The Knitting Nurse

Rambles and Travels


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Tomorrow’s It…

Big day tomorrow, folks.

Moving day.

Tomorrow we move into my first purchased home. Pinch me! For real. How’s that for a fortieth birthday gift, eh? Some people but shiny, red sports cars. Not I.

Last month’s been a whirlwind of work, packing, painting the inside of the new place (most colors were grey’ish and that just isn’t me). Add all the other tasks that come with moving. I’ve been swamped.

Fall’s blowing through (Literally, dang it’s been windy) my fave season, and I’m a bit sad I haven’t been out hiking through the damp, yellowed maples.

After tomorrow I can slow to breath a bit more deeply – and take some walks. Hoping some leaves stay inact.

Cheers to ya!


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Munro’s Bookstore in Victoria, B.C. – Quilted Artwork by Carole Sabiston

Moving day is one week tomorrow. Pete and I have been painting the new house’s interior like mad, hoping to complete most all before moving day.  In case you’re new to this blog, I just bought my first house.  I’m tired.  Really tired.  All extra energy goes towards preparing to move.  He’s a saint.  I’m grateful for his help and tolerating my occasional veering away from my typical cool and calm self to Nervous Nellie.  So much to do!  Not to mention work.

I miss my blog.

Thought I’d share something simple today, pics from a trip into Victoria when my mom and dad were here.  After we parted ways, I had a bit of time waiting for the ferry,  so I popped into Munros Books.  It’s a bucket list bookstore.

The inner harbor, looking away from the Parliament Building, from the ferry I arrived on.

 

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Gorgeous, eh?  The neo-classical building was designed for the Royal Bank of Canada in 1909.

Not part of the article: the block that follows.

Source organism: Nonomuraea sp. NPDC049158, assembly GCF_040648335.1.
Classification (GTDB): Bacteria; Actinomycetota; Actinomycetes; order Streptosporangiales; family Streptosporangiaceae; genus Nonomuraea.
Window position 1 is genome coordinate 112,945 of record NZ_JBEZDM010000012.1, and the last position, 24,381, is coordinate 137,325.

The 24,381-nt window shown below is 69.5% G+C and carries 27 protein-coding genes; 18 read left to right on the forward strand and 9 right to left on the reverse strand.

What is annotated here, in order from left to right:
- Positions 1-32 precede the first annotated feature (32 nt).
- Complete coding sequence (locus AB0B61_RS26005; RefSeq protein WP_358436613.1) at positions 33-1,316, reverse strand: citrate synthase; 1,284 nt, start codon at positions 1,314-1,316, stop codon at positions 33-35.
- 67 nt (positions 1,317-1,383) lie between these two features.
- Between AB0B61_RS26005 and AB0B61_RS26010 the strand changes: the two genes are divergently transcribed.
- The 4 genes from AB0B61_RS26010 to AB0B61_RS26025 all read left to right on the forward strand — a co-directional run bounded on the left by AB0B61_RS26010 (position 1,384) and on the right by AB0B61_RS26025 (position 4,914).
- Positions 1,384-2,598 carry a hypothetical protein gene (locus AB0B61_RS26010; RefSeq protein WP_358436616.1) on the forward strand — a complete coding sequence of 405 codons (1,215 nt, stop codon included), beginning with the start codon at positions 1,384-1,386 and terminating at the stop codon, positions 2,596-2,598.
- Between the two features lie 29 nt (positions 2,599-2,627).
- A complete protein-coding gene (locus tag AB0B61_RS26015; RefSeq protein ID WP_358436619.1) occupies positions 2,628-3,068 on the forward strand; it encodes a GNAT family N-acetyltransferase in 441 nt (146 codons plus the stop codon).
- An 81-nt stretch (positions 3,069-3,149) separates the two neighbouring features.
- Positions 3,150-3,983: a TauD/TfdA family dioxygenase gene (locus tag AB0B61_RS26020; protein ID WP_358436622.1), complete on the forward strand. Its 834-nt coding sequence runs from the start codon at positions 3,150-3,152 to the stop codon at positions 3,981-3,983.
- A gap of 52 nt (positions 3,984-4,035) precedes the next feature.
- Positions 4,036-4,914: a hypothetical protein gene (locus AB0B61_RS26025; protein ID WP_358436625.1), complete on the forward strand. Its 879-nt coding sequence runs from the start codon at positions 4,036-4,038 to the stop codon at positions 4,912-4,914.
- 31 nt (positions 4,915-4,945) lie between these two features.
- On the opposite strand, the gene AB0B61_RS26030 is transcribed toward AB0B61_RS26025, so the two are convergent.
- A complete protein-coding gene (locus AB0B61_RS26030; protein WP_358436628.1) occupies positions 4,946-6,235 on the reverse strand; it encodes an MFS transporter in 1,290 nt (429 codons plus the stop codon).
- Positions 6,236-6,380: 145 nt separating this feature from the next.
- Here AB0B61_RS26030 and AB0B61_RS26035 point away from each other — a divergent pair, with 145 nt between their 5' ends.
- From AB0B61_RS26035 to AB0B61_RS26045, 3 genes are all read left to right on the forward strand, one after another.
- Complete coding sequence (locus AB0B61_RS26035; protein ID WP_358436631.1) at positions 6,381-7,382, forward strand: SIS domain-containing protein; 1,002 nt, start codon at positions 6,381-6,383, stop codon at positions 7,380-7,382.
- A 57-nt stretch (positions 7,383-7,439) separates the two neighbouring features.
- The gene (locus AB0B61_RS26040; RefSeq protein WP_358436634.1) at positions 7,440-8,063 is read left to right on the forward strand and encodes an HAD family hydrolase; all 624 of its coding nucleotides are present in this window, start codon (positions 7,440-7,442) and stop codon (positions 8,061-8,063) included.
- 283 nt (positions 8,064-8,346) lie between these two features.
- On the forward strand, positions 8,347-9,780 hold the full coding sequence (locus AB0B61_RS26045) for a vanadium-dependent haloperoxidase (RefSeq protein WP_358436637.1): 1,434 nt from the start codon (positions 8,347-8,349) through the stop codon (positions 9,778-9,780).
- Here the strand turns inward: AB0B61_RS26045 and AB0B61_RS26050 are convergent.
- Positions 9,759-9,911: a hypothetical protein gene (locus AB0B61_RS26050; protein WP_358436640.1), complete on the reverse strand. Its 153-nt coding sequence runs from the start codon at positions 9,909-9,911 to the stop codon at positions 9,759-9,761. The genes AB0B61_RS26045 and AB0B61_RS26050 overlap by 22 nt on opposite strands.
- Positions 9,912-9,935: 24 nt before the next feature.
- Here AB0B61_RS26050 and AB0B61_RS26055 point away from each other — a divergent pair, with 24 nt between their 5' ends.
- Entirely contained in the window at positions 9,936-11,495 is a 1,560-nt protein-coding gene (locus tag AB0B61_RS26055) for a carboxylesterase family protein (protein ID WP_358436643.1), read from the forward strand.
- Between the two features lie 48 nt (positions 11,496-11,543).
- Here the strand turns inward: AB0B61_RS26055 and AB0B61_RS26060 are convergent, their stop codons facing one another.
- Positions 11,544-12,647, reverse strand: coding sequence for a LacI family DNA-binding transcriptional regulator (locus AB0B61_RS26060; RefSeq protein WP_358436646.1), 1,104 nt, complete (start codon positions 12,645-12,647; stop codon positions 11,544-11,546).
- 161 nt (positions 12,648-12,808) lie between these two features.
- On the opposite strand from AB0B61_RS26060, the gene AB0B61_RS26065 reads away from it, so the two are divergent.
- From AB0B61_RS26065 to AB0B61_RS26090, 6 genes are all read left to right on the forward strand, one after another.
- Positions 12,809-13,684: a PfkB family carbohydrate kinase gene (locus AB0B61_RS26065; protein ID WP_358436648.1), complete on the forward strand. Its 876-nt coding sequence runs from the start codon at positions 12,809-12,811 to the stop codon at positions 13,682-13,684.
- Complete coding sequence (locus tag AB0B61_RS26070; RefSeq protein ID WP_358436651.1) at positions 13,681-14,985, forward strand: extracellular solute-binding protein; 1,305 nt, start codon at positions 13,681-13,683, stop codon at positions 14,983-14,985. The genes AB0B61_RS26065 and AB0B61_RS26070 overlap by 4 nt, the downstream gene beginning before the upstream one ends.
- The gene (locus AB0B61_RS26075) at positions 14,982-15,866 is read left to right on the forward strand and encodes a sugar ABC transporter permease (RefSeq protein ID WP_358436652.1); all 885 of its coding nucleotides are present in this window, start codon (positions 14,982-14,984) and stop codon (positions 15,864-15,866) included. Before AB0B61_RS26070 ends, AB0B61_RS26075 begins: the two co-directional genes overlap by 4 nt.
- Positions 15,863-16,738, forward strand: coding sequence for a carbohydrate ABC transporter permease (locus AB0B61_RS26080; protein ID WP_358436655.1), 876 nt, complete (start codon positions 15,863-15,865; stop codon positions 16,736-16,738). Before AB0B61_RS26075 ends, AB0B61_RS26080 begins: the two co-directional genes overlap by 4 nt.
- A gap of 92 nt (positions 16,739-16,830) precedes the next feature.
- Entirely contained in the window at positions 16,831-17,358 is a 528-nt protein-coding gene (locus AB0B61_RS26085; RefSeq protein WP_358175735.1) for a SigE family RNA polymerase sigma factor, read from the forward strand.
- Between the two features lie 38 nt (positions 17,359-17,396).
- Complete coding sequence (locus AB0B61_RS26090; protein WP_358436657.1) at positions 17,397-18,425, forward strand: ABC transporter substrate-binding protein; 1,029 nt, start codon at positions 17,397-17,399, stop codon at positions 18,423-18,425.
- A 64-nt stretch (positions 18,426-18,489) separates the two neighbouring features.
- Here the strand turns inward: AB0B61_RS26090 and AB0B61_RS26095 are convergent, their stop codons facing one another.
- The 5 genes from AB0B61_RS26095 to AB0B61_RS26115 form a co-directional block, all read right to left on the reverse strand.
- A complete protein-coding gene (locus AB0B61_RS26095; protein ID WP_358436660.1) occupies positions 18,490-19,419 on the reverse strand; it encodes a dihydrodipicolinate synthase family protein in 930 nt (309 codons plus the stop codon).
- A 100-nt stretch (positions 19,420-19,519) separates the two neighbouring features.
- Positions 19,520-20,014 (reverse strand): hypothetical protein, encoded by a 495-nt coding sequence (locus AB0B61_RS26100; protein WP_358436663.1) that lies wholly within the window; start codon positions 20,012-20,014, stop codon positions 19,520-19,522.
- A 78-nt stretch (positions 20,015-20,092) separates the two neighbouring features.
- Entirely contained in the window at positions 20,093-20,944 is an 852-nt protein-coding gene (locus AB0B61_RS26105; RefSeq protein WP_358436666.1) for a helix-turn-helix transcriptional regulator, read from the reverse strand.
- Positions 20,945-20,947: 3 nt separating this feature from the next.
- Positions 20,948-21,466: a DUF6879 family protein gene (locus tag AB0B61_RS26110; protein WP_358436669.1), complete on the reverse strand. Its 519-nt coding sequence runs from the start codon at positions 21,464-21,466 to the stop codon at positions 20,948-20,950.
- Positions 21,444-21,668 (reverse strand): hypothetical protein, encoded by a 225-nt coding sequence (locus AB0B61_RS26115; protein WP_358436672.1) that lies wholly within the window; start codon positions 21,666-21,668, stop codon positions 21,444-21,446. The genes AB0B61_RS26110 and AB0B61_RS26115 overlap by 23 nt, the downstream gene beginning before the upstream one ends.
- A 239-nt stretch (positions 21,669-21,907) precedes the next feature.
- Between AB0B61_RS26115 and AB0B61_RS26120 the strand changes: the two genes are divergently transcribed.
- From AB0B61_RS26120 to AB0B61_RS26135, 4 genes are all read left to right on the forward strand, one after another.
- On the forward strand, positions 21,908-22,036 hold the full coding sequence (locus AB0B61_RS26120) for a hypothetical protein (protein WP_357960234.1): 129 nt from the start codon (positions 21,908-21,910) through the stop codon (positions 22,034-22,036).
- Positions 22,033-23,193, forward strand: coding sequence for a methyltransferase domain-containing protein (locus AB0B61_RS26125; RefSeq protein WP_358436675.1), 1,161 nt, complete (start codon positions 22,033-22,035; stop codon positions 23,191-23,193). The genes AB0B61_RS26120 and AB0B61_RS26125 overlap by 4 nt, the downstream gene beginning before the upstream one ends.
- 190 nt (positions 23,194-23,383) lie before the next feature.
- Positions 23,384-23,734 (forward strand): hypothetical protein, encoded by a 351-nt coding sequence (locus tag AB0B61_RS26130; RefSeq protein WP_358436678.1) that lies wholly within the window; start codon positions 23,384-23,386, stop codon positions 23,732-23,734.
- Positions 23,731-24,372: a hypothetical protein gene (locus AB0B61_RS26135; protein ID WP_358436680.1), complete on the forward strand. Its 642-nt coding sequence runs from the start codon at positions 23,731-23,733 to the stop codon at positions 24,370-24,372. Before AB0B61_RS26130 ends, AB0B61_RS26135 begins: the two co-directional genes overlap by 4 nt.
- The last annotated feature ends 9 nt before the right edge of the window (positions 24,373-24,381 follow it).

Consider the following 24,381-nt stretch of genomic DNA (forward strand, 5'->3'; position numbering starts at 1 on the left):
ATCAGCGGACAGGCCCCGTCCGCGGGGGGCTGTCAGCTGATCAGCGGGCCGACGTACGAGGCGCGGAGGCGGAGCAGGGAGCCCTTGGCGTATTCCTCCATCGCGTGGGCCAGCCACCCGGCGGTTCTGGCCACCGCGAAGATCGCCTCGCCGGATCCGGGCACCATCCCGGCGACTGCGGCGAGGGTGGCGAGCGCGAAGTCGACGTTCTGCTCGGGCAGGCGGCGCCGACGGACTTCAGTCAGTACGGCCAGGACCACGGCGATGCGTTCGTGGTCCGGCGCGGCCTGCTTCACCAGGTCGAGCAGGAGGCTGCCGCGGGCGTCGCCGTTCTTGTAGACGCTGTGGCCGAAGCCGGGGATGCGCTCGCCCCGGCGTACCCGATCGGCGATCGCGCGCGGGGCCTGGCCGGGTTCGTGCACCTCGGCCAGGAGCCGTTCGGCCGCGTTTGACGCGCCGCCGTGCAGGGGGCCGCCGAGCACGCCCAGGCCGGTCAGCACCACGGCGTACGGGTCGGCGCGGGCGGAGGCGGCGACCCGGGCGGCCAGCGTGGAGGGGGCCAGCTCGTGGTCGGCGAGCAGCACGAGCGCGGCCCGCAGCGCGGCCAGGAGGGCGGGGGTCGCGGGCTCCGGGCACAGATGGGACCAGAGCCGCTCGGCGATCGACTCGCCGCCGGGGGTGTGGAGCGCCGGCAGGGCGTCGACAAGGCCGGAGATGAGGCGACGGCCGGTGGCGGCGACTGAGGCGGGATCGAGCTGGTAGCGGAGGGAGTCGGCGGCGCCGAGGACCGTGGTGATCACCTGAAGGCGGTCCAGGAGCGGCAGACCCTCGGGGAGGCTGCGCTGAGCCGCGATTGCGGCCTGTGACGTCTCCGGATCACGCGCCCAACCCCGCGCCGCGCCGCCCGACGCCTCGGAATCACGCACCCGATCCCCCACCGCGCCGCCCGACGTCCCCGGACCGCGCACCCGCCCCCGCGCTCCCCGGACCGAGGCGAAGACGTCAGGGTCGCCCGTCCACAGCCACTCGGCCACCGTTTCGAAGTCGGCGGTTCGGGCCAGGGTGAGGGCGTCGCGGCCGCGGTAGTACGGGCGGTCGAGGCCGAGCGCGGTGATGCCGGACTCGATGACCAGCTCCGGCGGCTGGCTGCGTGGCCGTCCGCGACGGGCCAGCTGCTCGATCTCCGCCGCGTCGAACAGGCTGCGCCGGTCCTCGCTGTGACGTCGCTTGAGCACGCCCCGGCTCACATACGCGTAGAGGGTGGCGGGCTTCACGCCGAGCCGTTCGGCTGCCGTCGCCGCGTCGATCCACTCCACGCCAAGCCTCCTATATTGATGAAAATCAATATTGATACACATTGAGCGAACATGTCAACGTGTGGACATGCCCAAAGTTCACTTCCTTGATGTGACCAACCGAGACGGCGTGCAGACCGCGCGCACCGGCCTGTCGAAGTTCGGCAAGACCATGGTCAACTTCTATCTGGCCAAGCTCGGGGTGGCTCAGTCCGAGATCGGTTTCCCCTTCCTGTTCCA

The coffered ceiling is 24′ tall.  The space is light and bright.  Their website reports they’ve won two heritage awards for its renovation.

 

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A welcomed surprise, artful quilted wallhangings grace the arched walls inside.

 

The owner, Jim Munro’s wife Carole Sabiston is the artist who created the four hangings representing the The Four Seasons.  In the back are other pieces inspired by literature classics.

Timely, and my favorite season, fall:

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Winter:

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Spring:

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Summer:

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To see more of Carole’s works, which are hung in the store, visit the About Us page on Munro’s website. At the bottom, photos cycle through.

I cannot find a website for Carole.  Munro’s website states she works on theatre sets and costumes. She’s done commissioned works in many provinces as well as the UK and the US.  She uses hand and machine stitching.

How I’d love to see her studio!

Speaking of studios, I can’t wait to set up and USE my new sewing room.  It’s quite a bit smaller than the one I’ve had the last year but I have strategies to conserve space.  I’ll share all that later.

First I have to survive the painting, packing, moving and unpacking.

 

 


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A Summer’s Garden-Winding Down

In June I shared my delight at having a fledgling garden.  The summer’s raced away from me and I did not share its fruits with you.